The Bible, Which Version is Best?


Recently I have read some posts on friends blogs asking questions like “What is your favorite Bible and why”, What version do you preach and teach from and which do you use fore personal study and devotions? I answered New King James Version to both questions. A few years ago I switched from the trusted KJV to the NKJV because the archaic words frequent in the KJV are changed to contemporary language.

Most of my friends at church I believe use the NIV. I do have a copy but have never really liked it very much. It is very readible but in my view strays too far from the original documents and even omits some phrases or verses. And now I have made what for me is a new discovery, the English Standard Version.

I was reading a sermon on-line and saw references to “ESV” and became curious. I Googled “ESV” and after some research ordered an English Standard Version from Amazon. (On another blog a brother was chastised because he bought from Amazon rather than from a “Christian” bookstore….Oh boy!)

I encourage my friends and even those who are unfriendly to consider buying an ESV Bible. It was translated with great fidelity to the original manuscripsts with a “word for word” theory of translation. I recommend you read for yourself about this Bible. Also you can compare it to the version you are using now here. I believe the comparisons are thoughtful and fair. I was especially impressed with an article entitled “Translation Philosophy“.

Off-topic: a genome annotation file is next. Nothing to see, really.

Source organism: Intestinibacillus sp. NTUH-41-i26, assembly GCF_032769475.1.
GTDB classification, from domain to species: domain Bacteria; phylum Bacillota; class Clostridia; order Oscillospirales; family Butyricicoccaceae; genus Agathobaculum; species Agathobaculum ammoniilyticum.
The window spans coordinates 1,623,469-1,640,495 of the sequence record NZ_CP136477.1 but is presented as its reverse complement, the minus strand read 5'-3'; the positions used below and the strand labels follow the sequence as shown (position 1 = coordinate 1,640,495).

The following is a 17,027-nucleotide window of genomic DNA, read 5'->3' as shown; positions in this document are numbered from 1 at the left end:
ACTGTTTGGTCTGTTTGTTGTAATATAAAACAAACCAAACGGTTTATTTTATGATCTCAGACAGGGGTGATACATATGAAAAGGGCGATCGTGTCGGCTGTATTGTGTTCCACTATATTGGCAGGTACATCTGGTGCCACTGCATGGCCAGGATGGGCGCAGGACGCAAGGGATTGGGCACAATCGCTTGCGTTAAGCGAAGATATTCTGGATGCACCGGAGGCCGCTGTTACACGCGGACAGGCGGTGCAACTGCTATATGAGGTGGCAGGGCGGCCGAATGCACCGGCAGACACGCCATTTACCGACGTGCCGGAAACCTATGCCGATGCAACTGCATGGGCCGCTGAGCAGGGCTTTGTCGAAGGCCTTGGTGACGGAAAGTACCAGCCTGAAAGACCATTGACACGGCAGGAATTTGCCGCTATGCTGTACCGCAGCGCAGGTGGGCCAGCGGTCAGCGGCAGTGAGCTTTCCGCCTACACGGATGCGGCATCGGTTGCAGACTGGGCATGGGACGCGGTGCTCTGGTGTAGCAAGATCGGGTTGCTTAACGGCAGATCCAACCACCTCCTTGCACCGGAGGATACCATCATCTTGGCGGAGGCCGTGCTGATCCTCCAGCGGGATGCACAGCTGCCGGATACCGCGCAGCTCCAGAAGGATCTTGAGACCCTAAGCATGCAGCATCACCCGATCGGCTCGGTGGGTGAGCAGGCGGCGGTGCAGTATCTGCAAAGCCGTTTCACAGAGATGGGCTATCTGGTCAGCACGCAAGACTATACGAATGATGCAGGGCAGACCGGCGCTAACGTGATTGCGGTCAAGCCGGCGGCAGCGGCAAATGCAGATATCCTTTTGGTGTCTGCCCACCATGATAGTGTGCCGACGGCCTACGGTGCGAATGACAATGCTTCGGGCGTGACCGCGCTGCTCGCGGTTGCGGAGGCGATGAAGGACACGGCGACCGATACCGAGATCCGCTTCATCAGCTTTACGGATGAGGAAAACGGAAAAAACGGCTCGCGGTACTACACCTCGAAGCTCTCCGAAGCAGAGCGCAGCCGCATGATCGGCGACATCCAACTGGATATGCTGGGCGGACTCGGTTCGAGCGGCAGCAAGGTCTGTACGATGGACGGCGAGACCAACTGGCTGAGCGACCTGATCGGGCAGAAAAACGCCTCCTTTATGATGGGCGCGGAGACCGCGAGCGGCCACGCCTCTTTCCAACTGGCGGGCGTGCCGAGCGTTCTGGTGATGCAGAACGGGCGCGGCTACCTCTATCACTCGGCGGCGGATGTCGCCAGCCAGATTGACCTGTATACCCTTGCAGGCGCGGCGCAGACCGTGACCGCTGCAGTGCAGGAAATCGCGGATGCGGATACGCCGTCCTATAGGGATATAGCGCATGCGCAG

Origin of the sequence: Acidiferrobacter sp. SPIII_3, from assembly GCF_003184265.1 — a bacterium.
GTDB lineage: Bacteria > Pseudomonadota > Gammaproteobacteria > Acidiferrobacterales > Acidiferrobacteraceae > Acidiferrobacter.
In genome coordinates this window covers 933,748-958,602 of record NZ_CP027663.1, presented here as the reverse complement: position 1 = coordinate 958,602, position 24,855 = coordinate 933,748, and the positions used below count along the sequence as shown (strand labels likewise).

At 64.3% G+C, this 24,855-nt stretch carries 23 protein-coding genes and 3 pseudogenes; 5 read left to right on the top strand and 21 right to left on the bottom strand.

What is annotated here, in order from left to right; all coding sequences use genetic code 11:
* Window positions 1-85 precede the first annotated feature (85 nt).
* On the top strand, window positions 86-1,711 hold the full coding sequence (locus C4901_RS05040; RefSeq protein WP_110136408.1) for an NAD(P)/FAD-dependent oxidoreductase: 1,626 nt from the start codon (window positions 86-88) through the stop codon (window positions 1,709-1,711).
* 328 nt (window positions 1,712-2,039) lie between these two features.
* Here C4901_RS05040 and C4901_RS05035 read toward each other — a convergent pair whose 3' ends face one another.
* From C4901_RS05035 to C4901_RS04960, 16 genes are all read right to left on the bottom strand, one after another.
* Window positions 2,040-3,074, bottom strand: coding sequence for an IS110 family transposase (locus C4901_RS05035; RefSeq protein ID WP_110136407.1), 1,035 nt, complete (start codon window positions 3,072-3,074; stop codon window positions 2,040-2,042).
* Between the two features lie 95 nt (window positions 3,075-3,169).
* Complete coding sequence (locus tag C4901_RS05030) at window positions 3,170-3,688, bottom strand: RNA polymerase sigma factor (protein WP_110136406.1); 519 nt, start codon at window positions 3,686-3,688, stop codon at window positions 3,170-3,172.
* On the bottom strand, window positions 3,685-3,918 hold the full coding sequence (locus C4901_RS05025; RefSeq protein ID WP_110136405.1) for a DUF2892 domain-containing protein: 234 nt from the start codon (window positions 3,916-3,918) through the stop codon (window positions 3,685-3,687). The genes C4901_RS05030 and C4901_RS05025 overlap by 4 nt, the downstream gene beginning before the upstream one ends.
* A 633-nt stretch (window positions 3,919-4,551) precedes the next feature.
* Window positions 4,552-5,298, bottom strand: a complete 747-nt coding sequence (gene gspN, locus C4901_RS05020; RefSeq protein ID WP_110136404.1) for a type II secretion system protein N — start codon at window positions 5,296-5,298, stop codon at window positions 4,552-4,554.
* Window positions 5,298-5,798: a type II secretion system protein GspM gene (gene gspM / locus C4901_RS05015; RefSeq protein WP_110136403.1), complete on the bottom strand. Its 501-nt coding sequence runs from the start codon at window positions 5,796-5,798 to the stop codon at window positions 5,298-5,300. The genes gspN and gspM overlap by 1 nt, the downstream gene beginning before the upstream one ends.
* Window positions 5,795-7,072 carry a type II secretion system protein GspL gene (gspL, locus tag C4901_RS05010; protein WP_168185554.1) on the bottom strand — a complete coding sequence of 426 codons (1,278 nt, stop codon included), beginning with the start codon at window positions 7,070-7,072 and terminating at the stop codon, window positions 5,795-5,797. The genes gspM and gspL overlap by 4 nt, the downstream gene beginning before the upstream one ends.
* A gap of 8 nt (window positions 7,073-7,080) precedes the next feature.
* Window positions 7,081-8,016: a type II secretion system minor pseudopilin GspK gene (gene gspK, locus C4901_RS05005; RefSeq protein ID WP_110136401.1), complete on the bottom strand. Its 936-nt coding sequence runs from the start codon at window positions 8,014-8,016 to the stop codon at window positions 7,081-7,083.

I am interested in what you think of the ESV?

His Peace,
Royce Ogle

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14 comments on “The Bible, Which Version is Best?

  1. Heya Royce. The NIV is an excellent translation, although I am sure you’ve done plenty of reading and I couldn’t tell you something you don’t already know about it. Some of the “left out” stuff was likely never there… especially if compared to the KJV, a revision itself… and that based upon later manuscripts (NKJV does a good job of noting the various manuscripts, but defers to the KJV too much). Be that as it may…

    The ESV is wonderful for study … not as even reading as the NIV … but I love it. Great choice! Maybe I’ll get mine out again this week and renew my interest in reading. I preached from it for a year … not long after it came out. Like you, I’m impressed with their translation philosophy.

    Love ya!
    john

  2. I like the ESV. I still use the NIV more because that’s what people tend to have in their hands.

    I use Accordance Bible software, and my usual workset has 5 versions: the NIV, the ESV, KJV with Strong’s (helps me know which Greek or Hebrew word was used in a particular instance), and 2 versions in Spanish.

  3. I’ve been preaching from the ESV off and on since 2002. I prefer the NASB, but the ESV is nevertheless far superior to the NIV or NKJV and actually has a reasonable chance of making inroads into NIV and NKJV readership. The congregation where I preach is primarily reading NIV and ESV. I encourage members looking for a new Bible to switch to the ESV.

  4. Royce,